Unfortunately, these critics are virtually forgotten. Neville Cardus, who wrote for the Manchester Guardian from 1917 until shortly before his death in 1975, is now known solely as a writer of essays on the game of cricket. During his lifetime, though, he was also one of England’s foremost classical-music critics, and a stylist so widely admired that his Autobiography (1947) became a best-seller. He was knighted in 1967, the first music critic to be so honored. Yet only one of his books is now in print, and his vast body of writings on music is unknown save to specialists.
Is there any chance that Cardus’s criticism will enjoy a revival? The prospect seems remote. Journalistic tastes had changed long before his death, and postmodern readers have little use for the richly upholstered Vicwardian prose in which he specialized. Moreover, the amateur tradition in music criticism has been in headlong retreat. (429 words)
1. It is indicated in Paragraphs 1 and 2 that
[A] arts criticism has disappeared from big-city newspapers.
[B] English-language newspapers used to carry more arts reviews.
[C] high-quality newspapers retain a large body of readers.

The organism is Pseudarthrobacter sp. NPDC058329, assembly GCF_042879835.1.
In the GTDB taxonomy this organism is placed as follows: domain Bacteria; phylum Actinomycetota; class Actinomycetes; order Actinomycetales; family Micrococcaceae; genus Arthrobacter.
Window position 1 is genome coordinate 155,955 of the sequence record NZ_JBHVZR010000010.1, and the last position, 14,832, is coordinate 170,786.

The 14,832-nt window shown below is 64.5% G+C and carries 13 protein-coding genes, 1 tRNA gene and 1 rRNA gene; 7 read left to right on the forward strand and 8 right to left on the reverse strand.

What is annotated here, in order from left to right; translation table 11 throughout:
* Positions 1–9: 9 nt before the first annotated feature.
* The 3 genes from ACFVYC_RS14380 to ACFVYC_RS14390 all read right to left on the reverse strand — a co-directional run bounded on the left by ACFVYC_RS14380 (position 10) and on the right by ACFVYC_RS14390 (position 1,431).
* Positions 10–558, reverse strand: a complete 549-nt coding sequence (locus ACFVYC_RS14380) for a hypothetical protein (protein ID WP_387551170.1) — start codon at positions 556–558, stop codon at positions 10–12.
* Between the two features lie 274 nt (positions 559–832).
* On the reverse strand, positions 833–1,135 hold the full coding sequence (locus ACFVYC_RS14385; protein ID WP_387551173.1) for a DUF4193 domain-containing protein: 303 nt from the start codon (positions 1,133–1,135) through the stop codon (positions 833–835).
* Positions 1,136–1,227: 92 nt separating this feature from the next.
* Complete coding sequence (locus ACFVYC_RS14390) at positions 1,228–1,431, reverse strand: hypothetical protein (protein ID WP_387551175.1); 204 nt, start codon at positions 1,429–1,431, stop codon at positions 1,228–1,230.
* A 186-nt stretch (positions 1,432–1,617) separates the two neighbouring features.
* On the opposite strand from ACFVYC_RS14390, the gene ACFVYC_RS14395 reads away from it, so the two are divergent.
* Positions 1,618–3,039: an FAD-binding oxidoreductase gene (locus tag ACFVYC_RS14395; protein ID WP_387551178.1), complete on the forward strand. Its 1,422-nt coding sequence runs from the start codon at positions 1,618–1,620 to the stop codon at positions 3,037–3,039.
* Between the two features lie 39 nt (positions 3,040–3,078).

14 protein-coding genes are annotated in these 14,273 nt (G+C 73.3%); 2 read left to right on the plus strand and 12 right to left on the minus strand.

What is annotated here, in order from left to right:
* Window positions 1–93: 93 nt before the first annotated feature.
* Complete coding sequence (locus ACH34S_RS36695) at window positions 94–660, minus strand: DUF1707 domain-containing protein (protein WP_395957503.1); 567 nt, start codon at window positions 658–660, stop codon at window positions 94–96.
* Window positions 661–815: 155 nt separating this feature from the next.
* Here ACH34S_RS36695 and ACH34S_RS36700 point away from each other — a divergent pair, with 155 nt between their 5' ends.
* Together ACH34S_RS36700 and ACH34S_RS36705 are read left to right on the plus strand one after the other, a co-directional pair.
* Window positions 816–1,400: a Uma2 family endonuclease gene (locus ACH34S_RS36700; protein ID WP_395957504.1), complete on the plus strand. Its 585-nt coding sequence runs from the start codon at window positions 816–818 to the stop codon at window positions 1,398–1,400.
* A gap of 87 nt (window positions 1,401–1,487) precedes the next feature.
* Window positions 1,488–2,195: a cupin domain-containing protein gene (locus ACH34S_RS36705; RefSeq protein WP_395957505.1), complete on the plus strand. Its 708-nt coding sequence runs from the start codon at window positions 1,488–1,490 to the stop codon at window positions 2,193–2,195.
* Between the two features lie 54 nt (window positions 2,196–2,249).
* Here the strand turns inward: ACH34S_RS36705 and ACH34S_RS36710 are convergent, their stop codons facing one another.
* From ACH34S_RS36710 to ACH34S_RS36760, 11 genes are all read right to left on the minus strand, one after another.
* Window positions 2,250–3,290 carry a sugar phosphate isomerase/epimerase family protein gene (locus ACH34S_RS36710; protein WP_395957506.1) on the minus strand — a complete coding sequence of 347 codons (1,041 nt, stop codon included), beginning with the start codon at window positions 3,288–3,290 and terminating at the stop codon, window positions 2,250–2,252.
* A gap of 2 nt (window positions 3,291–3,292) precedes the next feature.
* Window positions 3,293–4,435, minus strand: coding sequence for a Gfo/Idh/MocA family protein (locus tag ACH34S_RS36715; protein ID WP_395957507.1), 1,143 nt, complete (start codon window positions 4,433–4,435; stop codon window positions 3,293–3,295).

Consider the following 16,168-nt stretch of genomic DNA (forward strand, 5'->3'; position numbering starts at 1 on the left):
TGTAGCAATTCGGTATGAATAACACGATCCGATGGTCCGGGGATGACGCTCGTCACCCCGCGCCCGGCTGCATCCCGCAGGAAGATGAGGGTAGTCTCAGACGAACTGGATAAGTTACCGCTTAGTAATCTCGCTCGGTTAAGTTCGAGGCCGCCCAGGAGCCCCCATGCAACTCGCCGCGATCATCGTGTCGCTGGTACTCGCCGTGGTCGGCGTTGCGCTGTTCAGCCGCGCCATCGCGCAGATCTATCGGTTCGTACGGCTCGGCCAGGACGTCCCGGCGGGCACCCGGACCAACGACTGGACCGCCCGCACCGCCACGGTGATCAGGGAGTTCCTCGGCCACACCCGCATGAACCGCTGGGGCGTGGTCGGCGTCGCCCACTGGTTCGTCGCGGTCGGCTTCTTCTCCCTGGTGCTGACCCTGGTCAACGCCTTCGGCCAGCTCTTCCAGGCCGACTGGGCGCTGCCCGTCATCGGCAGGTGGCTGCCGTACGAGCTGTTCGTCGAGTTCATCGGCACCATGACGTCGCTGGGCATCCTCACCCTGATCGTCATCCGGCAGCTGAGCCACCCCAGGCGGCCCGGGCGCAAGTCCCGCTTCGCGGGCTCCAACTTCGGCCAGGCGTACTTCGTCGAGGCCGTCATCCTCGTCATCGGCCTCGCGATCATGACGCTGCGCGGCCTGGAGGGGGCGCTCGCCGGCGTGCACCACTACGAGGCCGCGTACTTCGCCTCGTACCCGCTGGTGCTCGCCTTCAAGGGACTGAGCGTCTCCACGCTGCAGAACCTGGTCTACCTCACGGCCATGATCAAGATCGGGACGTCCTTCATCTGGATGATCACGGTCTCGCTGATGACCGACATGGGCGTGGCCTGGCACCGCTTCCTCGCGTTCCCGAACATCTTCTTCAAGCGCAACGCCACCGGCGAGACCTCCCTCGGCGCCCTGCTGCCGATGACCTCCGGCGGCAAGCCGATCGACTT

[D] young readers doubt the suitability of criticism on dailies.
2. Newspaper reviews in England before World War II were characterized by
[A] free themes.
[B] casual style.
[C] elaborate layout.
[D] radical viewpoints.
3. Which of the following would Shaw and Newman most probably agree on?
[A] It is writers’ duty to fulfill journalistic goals.
[B] It is contemptible for writers to be journalists.
[C] Writers are likely to be tempted into journalism.
[D] Not all writers are capable of journalistic writing.
4. What can be learned about Cardus according to the last two paragraphs?
[A] His music criticism may not appeal to readers today.
[B] His reputation as a music critic has long been in dispute.
[C] His style caters largely to modern specialists.
[D] His writings fail to follow the amateur tradition.
5. What would be the best title for the text?
[A] Newspapers of the Good Old Days